... the requirement for availability of scalable transactional systems is becoming increasingly critical, and this is usually met through replication and automatic redirection of requests in the event of a failure of one of the nodes. Therefore, application developers expect that the consistency guarantees of ACID systems (originally consisting of local support for user-defined invariants) will be extended to ensure strong consistency (that all replicas of the same data at any given time will be identical copies, i.e. in this case consistency is implied in the sense of CAP/PACELC.

In other words, Brewer consistency has nothing to do with consistency in the sense of ACID, but it is in systems focused on providing high availability through data replication that it is desirable to maintain strong replica consistency. This is not an ACID property, but a technical (physical) feature of massively parallel DBMS that facilitates application development.

According to Michael Stonebreaker, the key to building a high-quality modern DBMS is the right choice of technical compromises. When choosing a specific engineering solution, many factors must be taken into account - the requirements of future users, the likelihood of various failure situations, etc., and not be dogmatically guided by any general theoretical guidelines (including the CAP "theorem").

Stonebreaker believes that in the realm of transactional parallel database systems, abandoning Brewer's consistency in favor of supporting high availability and network partition tolerance is a poor trade-off because (a) replica consistency is a very useful feature of the system; (b) transactional massively parallel DBMS do not need clusters with a very large number of nodes, so network split situations are unlikely; (c) the system can easily become unavailable, not because of network separation, but, for example, due to the presence of regularly occurring software errors.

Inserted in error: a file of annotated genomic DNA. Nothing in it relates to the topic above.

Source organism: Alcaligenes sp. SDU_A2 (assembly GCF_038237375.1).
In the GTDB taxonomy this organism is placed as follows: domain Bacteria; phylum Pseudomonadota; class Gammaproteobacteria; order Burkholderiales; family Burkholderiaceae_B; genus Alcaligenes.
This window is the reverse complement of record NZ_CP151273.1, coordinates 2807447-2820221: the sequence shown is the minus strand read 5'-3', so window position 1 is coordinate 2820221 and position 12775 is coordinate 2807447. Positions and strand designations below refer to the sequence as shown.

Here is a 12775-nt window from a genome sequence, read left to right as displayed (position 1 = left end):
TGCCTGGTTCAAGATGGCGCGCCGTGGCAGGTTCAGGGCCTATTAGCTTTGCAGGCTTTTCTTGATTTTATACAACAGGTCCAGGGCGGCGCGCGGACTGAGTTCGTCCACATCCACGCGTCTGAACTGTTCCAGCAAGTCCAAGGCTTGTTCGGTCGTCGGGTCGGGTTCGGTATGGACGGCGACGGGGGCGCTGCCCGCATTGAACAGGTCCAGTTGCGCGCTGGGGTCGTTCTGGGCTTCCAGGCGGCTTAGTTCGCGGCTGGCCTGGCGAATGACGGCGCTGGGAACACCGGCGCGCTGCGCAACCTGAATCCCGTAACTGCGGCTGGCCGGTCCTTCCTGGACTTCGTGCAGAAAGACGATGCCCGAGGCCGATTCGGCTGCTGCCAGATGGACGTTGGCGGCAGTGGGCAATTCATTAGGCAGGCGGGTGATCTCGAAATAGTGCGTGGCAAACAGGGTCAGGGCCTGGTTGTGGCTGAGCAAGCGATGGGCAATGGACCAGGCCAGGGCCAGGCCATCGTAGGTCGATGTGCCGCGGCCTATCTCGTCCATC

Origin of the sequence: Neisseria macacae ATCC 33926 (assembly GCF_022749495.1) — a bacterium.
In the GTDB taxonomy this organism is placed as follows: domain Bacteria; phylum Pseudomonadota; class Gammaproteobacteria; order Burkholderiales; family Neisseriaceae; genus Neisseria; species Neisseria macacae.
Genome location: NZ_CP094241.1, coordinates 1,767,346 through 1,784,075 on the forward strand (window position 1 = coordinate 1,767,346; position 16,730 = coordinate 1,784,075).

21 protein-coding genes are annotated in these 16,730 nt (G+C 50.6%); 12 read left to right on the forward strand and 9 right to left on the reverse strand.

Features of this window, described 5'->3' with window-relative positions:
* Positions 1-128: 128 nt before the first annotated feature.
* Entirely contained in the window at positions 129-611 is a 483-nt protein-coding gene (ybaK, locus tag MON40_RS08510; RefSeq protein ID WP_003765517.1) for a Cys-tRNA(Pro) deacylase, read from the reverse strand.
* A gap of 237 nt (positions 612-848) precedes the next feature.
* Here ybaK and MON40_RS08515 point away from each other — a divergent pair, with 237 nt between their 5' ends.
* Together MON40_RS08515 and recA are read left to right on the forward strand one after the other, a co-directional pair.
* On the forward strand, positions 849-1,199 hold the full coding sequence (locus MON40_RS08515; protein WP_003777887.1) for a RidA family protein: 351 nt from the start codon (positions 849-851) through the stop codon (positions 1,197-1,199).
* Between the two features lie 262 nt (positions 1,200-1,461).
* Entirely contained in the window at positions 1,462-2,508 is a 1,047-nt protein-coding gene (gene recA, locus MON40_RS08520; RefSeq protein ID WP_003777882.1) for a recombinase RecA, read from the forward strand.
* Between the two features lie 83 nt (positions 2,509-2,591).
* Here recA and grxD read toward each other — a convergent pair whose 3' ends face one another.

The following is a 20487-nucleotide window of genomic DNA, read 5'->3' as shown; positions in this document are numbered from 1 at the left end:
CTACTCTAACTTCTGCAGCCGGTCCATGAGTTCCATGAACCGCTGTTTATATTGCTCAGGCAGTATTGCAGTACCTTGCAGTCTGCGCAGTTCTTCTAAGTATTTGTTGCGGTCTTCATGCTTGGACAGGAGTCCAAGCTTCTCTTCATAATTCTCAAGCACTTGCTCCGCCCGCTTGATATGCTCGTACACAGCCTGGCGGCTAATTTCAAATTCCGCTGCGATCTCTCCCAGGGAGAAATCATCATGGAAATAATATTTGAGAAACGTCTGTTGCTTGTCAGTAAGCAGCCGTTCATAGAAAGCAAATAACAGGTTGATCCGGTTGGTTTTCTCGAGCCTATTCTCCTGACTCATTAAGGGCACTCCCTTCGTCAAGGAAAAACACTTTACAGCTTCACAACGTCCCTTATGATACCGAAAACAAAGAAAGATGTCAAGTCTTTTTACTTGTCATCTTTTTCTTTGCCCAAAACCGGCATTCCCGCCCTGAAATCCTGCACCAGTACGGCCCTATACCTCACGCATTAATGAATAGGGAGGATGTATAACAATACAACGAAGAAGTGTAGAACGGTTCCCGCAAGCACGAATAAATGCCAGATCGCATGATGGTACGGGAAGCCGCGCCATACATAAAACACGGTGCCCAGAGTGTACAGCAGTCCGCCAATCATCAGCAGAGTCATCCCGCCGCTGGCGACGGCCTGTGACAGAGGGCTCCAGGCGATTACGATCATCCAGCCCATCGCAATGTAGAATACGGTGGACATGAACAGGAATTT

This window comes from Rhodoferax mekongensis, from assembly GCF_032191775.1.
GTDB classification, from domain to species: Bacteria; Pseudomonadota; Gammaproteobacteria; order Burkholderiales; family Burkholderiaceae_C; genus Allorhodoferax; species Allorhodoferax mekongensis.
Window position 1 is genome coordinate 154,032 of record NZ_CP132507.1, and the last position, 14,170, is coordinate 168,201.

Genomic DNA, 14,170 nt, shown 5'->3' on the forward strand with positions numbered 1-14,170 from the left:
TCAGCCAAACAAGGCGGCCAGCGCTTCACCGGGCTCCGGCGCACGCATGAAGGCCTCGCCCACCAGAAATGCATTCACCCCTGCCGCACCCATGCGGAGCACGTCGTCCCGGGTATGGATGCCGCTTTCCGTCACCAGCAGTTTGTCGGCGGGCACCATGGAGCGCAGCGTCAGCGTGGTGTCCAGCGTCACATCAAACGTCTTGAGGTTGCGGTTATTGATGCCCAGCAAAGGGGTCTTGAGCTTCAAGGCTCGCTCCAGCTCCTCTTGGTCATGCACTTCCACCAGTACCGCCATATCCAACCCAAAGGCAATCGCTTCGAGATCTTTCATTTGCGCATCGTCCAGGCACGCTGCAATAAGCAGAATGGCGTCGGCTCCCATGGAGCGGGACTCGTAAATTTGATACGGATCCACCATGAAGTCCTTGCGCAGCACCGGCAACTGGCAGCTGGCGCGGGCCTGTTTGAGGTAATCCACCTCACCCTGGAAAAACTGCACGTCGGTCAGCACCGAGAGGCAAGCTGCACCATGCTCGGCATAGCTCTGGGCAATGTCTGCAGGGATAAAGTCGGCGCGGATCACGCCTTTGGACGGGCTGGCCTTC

Thus, the high activity of representatives of the NoSQL camp (read NoACID), who often refer to Brewer's "theorem", is not connected with the theoretical impossibility of building massively parallel transactional DBMS that support ACID transactions, but with the fact that simplified systems that do not support only ACID transactions, but also replica consistency, are created easier and faster. Because of their simplistic organization, they are capable of very fast data processing, and for some applications this is more important than all the conveniences inherent in database technology.

Let's see how the database community responds to this challenge.